Camosun College massage therapy students Nicole Ross, Jessica Marks, Amanda Dowie, Taylor Wall-Baker, Beth Langdon stand outside the teaching clinic at the school’s Interurban campus. The school has partnered with the New Roads Therapeutic Recovery Community in View Royal to provide massages to men undergoing addiction recovery treatment. (Photo courtesy of Camosun College)

Camosun College massage therapy students Nicole Ross, Jessica Marks, Amanda Dowie, Taylor Wall-Baker, Beth Langdon stand outside the teaching clinic at the school’s Interurban campus. The school has partnered with the New Roads Therapeutic Recovery Community in View Royal to provide massages to men undergoing addiction recovery treatment. (Photo courtesy of Camosun College)

Camosun College partners with View Royal recovery community to offer massage therapy

Students gain real-world experience, residents gain access to treatment, often for first time

Men seeking addiction recovery treatment at New Roads Therapeutic Recovery Community in View Royal are now able to access massage therapy, thanks to a new partnership with Camosun College.

The partnership teams up the school’s two-year massage therapy diploma program students with the community, benefiting both parties. Massage therapy chair Emah Christiansen said students are able to share their skills with those who may not typically access them, and gain valuable real-world experience in the process.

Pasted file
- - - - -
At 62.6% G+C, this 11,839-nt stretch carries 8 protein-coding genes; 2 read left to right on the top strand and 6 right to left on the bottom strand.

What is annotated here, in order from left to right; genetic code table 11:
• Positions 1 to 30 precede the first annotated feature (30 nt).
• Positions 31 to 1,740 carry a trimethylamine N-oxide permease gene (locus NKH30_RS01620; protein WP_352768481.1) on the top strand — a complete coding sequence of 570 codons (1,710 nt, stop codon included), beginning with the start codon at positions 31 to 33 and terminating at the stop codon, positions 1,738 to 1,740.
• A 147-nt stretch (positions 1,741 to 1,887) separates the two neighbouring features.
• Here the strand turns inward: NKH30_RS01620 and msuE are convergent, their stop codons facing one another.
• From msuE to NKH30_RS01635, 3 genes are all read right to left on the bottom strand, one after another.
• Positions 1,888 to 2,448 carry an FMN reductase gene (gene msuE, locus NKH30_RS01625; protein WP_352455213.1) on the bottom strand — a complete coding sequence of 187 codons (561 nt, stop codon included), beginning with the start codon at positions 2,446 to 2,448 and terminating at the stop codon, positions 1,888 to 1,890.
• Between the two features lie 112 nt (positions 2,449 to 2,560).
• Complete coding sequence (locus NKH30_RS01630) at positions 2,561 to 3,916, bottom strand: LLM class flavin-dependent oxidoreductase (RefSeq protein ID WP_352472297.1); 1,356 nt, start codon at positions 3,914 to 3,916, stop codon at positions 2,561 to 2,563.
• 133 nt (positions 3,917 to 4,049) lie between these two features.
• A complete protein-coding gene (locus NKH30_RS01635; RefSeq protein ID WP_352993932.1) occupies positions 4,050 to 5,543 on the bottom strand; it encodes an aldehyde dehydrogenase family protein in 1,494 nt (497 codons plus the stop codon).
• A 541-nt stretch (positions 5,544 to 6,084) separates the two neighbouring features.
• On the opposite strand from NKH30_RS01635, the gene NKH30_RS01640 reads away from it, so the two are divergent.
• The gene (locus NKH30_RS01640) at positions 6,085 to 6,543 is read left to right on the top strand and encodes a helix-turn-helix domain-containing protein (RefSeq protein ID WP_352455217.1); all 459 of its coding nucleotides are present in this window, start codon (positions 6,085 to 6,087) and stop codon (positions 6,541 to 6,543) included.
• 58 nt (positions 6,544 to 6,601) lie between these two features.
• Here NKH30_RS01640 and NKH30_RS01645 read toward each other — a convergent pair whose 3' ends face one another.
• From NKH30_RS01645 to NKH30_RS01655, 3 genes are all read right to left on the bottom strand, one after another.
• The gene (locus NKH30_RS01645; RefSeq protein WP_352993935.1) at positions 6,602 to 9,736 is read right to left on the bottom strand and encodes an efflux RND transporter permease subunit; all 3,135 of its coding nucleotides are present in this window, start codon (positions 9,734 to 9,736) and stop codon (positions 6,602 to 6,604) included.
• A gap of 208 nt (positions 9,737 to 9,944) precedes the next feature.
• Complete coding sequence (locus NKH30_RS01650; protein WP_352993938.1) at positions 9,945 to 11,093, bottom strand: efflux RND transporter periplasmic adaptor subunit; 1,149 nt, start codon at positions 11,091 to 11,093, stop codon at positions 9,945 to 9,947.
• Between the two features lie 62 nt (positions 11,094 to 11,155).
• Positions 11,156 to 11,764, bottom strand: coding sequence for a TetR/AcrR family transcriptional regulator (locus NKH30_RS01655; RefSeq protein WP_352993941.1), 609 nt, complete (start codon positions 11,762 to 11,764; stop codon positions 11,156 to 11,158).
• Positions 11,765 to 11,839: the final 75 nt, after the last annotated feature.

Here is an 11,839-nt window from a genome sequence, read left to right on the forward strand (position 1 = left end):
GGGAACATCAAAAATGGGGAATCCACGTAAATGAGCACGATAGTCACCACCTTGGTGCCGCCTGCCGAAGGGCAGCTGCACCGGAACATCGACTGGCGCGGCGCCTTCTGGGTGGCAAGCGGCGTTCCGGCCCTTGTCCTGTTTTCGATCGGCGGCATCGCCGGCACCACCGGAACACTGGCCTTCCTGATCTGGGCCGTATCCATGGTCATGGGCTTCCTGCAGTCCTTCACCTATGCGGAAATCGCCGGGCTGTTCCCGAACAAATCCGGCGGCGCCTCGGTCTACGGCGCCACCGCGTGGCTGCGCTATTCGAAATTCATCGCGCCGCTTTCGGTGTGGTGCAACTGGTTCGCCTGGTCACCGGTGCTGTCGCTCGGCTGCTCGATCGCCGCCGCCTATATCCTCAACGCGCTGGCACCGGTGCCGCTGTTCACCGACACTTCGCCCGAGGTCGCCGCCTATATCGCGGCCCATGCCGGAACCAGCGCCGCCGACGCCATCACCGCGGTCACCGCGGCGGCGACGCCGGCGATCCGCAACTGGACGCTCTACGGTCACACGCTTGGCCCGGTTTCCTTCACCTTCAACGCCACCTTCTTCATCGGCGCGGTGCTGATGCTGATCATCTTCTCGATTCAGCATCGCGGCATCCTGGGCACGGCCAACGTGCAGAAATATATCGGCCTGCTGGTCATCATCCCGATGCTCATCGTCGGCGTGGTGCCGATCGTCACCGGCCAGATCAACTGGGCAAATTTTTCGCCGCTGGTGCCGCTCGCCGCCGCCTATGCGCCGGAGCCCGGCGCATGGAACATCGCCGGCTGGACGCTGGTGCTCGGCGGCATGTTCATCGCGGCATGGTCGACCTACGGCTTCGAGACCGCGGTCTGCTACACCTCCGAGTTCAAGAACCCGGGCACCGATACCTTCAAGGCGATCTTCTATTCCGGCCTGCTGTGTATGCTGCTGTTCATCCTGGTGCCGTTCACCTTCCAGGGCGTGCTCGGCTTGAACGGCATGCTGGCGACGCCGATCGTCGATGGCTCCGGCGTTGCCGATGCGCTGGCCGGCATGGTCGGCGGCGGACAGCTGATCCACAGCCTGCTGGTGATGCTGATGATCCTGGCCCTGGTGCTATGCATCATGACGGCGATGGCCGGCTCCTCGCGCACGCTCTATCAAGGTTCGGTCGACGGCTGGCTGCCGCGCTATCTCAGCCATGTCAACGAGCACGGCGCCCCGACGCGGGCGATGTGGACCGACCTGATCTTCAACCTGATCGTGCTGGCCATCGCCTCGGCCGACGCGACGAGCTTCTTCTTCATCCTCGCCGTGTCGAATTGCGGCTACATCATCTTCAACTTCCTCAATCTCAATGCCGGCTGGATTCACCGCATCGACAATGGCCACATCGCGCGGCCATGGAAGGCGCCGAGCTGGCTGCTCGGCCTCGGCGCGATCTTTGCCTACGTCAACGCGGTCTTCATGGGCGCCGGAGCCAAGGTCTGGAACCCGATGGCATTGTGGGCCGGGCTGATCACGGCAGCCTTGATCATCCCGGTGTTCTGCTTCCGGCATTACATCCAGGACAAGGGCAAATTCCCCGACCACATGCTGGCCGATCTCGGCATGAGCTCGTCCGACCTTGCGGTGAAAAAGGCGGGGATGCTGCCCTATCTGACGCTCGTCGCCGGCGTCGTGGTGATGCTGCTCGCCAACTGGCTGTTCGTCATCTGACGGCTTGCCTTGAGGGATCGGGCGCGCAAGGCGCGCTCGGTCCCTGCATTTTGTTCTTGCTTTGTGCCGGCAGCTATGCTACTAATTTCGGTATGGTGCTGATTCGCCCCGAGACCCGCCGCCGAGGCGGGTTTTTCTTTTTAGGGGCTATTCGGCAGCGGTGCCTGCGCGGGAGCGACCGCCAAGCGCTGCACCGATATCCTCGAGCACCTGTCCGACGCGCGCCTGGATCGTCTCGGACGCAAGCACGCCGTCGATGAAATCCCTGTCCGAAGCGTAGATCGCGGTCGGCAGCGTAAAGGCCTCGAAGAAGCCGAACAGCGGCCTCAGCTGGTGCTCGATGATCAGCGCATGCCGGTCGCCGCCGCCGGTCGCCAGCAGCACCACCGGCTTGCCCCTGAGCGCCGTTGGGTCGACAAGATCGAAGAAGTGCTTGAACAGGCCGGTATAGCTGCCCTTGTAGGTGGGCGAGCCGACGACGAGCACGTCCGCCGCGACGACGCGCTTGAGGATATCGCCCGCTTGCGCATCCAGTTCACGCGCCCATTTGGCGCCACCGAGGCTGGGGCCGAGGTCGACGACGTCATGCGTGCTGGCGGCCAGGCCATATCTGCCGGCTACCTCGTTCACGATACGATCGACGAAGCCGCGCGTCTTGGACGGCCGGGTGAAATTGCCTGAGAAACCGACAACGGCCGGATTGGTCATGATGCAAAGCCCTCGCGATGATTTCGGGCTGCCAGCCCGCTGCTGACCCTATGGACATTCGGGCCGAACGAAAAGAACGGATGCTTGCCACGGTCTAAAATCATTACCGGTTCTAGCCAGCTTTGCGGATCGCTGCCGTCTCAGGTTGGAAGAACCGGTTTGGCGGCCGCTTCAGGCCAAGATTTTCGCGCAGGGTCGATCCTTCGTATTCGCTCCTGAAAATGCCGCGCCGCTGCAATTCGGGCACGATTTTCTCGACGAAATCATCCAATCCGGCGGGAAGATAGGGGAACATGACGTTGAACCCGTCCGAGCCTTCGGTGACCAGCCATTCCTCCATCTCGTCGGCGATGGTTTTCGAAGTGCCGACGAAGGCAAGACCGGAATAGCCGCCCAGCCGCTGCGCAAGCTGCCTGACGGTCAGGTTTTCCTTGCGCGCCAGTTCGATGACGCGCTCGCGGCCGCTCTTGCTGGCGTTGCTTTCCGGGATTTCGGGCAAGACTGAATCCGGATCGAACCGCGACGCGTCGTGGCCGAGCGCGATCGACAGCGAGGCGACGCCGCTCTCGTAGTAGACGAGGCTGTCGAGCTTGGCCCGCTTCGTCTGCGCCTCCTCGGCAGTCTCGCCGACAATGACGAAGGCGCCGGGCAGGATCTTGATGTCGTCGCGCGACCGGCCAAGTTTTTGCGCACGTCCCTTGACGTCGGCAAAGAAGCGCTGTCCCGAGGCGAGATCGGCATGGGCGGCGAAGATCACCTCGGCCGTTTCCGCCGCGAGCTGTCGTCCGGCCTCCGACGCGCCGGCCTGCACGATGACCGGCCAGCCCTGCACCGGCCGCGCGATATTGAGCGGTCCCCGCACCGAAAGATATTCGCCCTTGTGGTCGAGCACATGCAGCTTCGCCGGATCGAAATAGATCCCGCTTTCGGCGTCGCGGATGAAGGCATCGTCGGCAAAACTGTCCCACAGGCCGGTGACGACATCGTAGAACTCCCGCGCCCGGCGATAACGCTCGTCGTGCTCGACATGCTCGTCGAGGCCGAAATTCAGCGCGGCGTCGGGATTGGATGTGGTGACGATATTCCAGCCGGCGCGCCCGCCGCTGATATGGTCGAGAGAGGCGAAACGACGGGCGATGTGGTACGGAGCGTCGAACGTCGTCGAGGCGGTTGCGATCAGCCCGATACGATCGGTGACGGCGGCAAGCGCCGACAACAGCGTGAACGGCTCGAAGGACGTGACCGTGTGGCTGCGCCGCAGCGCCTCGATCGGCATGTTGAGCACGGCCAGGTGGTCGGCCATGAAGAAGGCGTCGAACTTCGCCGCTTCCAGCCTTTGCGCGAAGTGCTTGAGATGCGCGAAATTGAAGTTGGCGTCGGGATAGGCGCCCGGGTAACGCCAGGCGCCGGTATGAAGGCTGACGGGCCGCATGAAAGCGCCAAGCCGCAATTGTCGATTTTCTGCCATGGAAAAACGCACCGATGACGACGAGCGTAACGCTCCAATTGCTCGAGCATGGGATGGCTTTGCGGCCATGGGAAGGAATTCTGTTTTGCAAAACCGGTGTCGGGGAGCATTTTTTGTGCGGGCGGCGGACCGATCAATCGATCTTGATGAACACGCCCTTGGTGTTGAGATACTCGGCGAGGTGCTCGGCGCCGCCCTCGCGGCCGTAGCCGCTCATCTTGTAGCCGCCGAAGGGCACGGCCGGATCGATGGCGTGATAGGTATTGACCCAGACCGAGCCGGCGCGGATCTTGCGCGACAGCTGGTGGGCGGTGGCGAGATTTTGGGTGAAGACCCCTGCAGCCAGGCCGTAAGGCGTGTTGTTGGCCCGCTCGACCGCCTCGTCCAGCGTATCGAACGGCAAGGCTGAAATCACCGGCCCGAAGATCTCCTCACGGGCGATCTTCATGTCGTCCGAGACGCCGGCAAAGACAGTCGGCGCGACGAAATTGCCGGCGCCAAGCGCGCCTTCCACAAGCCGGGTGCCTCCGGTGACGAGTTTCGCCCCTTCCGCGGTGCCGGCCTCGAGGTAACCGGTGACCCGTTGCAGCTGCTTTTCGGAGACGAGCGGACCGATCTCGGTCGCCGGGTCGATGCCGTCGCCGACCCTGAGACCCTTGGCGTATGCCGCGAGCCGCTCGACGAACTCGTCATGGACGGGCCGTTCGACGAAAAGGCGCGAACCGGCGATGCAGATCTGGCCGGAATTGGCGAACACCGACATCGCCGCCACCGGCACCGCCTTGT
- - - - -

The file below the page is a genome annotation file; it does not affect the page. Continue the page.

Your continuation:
“Students develop a deeper understanding of practice in the community, and participants are able to use massage therapy as a tool in their recovery. It’s a wonderful partnership,” Christiansen said in a release.

READ MORE: B.C. announces 47 new addiction recovery beds, converts 58 private spots to public

From a recovery perspective, New Roads director Cheryl Diebel told Black Press Media being able to offer extra services such as massage therapy to men in the community is greatly appreciated by Our Place – which operates New Roads – and provides some strong benefits in the recovery process.

“This is something that is going to physically help them feel better, help them with their stress, their physical ailments,” Diebel said, noting those elements are intertwined and important to recovery.

“Part of recovery is being able to self-regulate, being able to be more mindful, being able to better read your body … anything we can do and offer the men to help them regulate their stress is really important.

Diebel said the partnership is showing early signs of success, with positive feedback from the 15 men who have been able to receive a massage in the first two sessions.

After receiving the first massage of his life, one participant said he is excited to continue.

“She taught me how to properly maintain my neck posture, so I can extend the benefits of the treatment,” the man stated in the release. “I really appreciated the time and her attention to detail.”

The partnership is set to run until the school semester’s end in April, but Diebel said she would be more than happy to keep it going for as long as Camosun is willing.

READ MORE: An inside look at Our Place’s Therapeutic Recovery Community


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